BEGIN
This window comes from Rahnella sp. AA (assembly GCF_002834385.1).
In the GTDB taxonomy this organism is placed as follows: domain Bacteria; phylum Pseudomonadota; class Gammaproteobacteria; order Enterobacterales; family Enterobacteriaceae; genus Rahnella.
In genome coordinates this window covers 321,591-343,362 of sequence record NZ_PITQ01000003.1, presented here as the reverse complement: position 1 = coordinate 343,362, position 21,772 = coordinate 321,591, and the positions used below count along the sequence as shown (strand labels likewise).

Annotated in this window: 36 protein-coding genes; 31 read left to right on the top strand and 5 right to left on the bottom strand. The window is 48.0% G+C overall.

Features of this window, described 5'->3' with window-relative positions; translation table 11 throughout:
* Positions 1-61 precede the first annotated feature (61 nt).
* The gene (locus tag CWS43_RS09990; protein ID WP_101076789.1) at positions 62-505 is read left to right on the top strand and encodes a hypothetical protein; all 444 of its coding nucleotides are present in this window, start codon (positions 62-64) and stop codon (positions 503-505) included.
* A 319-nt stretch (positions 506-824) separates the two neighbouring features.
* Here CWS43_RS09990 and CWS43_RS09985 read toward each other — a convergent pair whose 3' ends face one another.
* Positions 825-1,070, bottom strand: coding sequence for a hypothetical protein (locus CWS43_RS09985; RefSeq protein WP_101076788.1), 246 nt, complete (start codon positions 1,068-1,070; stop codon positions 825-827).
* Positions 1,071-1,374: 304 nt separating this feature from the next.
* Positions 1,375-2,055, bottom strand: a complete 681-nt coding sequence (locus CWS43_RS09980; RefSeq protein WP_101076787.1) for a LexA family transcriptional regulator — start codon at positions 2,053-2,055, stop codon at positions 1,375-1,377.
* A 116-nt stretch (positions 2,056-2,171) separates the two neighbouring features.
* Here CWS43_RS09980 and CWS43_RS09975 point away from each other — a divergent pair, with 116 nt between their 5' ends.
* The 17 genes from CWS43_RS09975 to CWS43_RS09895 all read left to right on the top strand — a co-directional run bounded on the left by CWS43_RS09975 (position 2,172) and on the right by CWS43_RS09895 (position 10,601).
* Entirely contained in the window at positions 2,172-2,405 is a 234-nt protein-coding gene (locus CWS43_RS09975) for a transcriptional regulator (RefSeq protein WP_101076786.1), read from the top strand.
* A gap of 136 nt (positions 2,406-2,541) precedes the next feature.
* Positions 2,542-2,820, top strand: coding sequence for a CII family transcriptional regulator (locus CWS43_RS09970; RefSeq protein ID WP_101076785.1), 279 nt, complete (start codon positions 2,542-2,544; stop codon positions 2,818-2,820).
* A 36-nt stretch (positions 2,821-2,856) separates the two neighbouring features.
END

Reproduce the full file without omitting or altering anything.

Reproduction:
This window comes from Rahnella sp. AA (assembly GCF_002834385.1).
In the GTDB taxonomy this organism is placed as follows: domain Bacteria; phylum Pseudomonadota; class Gammaproteobacteria; order Enterobacterales; family Enterobacteriaceae; genus Rahnella.
In genome coordinates this window covers 321,591-343,362 of sequence record NZ_PITQ01000003.1, presented here as the reverse complement: position 1 = coordinate 343,362, position 21,772 = coordinate 321,591, and the positions used below count along the sequence as shown (strand labels likewise).

Annotated in this window: 36 protein-coding genes; 31 read left to right on the top strand and 5 right to left on the bottom strand. The window is 48.0% G+C overall.

Features of this window, described 5'->3' with window-relative positions; translation table 11 throughout:
* Positions 1-61 precede the first annotated feature (61 nt).
* The gene (locus tag CWS43_RS09990; protein ID WP_101076789.1) at positions 62-505 is read left to right on the top strand and encodes a hypothetical protein; all 444 of its coding nucleotides are present in this window, start codon (positions 62-64) and stop codon (positions 503-505) included.
* A 319-nt stretch (positions 506-824) separates the two neighbouring features.
* Here CWS43_RS09990 and CWS43_RS09985 read toward each other — a convergent pair whose 3' ends face one another.
* Positions 825-1,070, bottom strand: coding sequence for a hypothetical protein (locus CWS43_RS09985; RefSeq protein WP_101076788.1), 246 nt, complete (start codon positions 1,068-1,070; stop codon positions 825-827).
* Positions 1,071-1,374: 304 nt separating this feature from the next.
* Positions 1,375-2,055, bottom strand: a complete 681-nt coding sequence (locus CWS43_RS09980; RefSeq protein WP_101076787.1) for a LexA family transcriptional regulator — start codon at positions 2,053-2,055, stop codon at positions 1,375-1,377.
* A 116-nt stretch (positions 2,056-2,171) separates the two neighbouring features.
* Here CWS43_RS09980 and CWS43_RS09975 point away from each other — a divergent pair, with 116 nt between their 5' ends.
* The 17 genes from CWS43_RS09975 to CWS43_RS09895 all read left to right on the top strand — a co-directional run bounded on the left by CWS43_RS09975 (position 2,172) and on the right by CWS43_RS09895 (position 10,601).
* Entirely contained in the window at positions 2,172-2,405 is a 234-nt protein-coding gene (locus CWS43_RS09975) for a transcriptional regulator (RefSeq protein WP_101076786.1), read from the top strand.
* A gap of 136 nt (positions 2,406-2,541) precedes the next feature.
* Positions 2,542-2,820, top strand: coding sequence for a CII family transcriptional regulator (locus CWS43_RS09970; RefSeq protein ID WP_101076785.1), 279 nt, complete (start codon positions 2,542-2,544; stop codon positions 2,818-2,820).
* A 36-nt stretch (positions 2,821-2,856) separates the two neighbouring features.